Born in Buenos Aires in 1815, Juan Andrés Gelly y Obes had a high-ranking diplomat & lawyer for a father. His family emigrated from Paraguay to Argentina for political reasons, & after the birth of Juan Andrés they had to move to Montevideo in 1830. Father & son fought side by side against the relentless sieges of Rosas. Those early struggles no doubt inspired Gelly y Obes to enlist in the Argentine Legion at the age of 24.
Although reaching the rank of Lt. Coronel, Montevideo would later lose all its appeal: his father moved to Brazil & his mother died after being near a grenade explosion while visiting his position. He considered joining his father & returning to Paraguay, but in the end became a politician/military man in Buenos Aires. A long friendship with Bartolomé Mitre, begun in Montevideo, influenced his career for the rest of his life.
During Mitre’s presidency, Gelly y Obes was named Minister of the Army & Navy but resigned to lead troops in person during the War of the Triple Alliance. When Argentine forces began to sack Asunción, he stepped down based on family connections there; some Paraguayans even wanted him to be their next President. In the end, he continued service in Congress in Buenos Aires & was reinstated in the military in 1877… to be removed again in 1880 after participating in a revolution with Mitre. Amazingly, this pattern would repeat itself when Julio Argentino Roca reinstated Gelly y Obes only to be dismissed again after supporting the Revolución del Parque in 1890.
Later reinstated, Gelly y Obes served on Argentina’s top military council & supported the modernization of the military under General Pablo Riccheri. He passed away in 1904 at the age of 89 after a lifetime of service with no equal other than perhaps that of his friend Mitre! This Neogothic mausoleum sits near the rear wall of the cemetery & declared a National Historic Monument in 1946.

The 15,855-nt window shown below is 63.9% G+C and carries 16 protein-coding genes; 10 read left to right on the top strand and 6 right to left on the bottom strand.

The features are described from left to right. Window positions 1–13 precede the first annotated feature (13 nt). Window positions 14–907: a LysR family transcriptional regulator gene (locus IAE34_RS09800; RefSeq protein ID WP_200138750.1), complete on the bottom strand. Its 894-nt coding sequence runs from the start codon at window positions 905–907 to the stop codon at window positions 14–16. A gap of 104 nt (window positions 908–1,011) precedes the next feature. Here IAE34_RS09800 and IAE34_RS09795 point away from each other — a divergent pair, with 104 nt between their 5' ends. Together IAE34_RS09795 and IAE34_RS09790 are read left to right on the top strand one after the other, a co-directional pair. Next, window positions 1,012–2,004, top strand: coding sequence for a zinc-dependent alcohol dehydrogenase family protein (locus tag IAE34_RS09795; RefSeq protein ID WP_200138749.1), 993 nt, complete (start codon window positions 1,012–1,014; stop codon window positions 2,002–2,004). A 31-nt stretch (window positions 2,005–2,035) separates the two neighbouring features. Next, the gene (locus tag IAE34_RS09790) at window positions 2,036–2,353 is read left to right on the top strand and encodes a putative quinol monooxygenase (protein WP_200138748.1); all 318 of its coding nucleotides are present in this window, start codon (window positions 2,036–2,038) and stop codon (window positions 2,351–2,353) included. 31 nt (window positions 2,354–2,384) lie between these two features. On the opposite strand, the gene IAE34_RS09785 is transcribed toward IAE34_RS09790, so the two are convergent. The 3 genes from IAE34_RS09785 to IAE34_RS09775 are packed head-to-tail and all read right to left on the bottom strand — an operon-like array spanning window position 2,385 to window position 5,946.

Born in Poland in 1839, Jordan Czeslaw Wysocki graduated from a technical/engineering school & began his professional life by helping design the railway connecting Warsaw to St. Petersburg. Later in life on the losing side of an uprising against the Russian empire in 1862-63, he sought refuge in France. After work on the Paris-Bordeaux rail line, a Polish coworker suggested that Wysocki should go with him to Argentina & try his luck there. In 1867, he & his wife & daughter arrived in Buenos Aires.
Wysocki would later design the main building of the botanical park in Buenos Aires, also located in Palermo:
Minister of War Adolfo Alsina promoted Wysocki to Sergeant Major & commissioned a topographic study of the Pampa… as preparation to build a 374 km trench used to keep territory away from the Mapuche tribe. Continuing work in Trenque Lauquen in the Province of Buenos Aires, much of his subdivision of the fertile grasslands is still used today.
After several more promotions, defensive projects & even receiving a medal of honor, Wysocki passed away in 1883 at the age of 44 with a rank of Lieutenant Coronel. He had traveled all the way to the border of Patagonia to help delineate & give order to a vast, growing nation. Unfortunately the location of his grave in a closed section of niches in Recoleta Cemetery makes his legacy to Argentina less visible & accessible to the visitor.
Born in 1866 in Lanciego —a small town in the southern Basque region of Álava, near the border with La Rioja— Lorenzo Fernández de Viana began his artistic career as a cabinet maker… but soon moved on to bigger & better things. After obtaining grants to study in Madrid & Paris, he returned to the local capital of Vitoria to open the only sculpture workshop in the city. As a result, his art decorates the new cathedral & he even taught aspiring students.
Viana left it all for Argentina in 1912, accompanied by his three daughters. His timing could not have been more perfect, with Argentina booming & numerous cities requesting European artists to decorate the nation. Viana’s stay in America was brief, but he left behind works in Mar de Plata & Buenos Aires. Gaze up to the Constitución train station to find representations of Agriculture & Commerce… fitting since this was the gateway to the Pampas (photo below). On their return to the Basque Country in 1916, his family moved to Bilbao where Viana passed away ten years later in 1926.
During the height of the pandemic, the Museum of Fine Arts in Álava found this blog & requested to use photos from the tomb of Adolfo Alsina in an upcoming exhibition. Viana was responsible for several reliefs depicting scenes from Alsina’s life. Always happy to assist, I was pleased to contribute & receive a catalog. If you’re in Vitoria, visit the free exhibition because they’ve done a wonderful job in rescuing the memory of such a great artist (runs until 20 Mar 2022).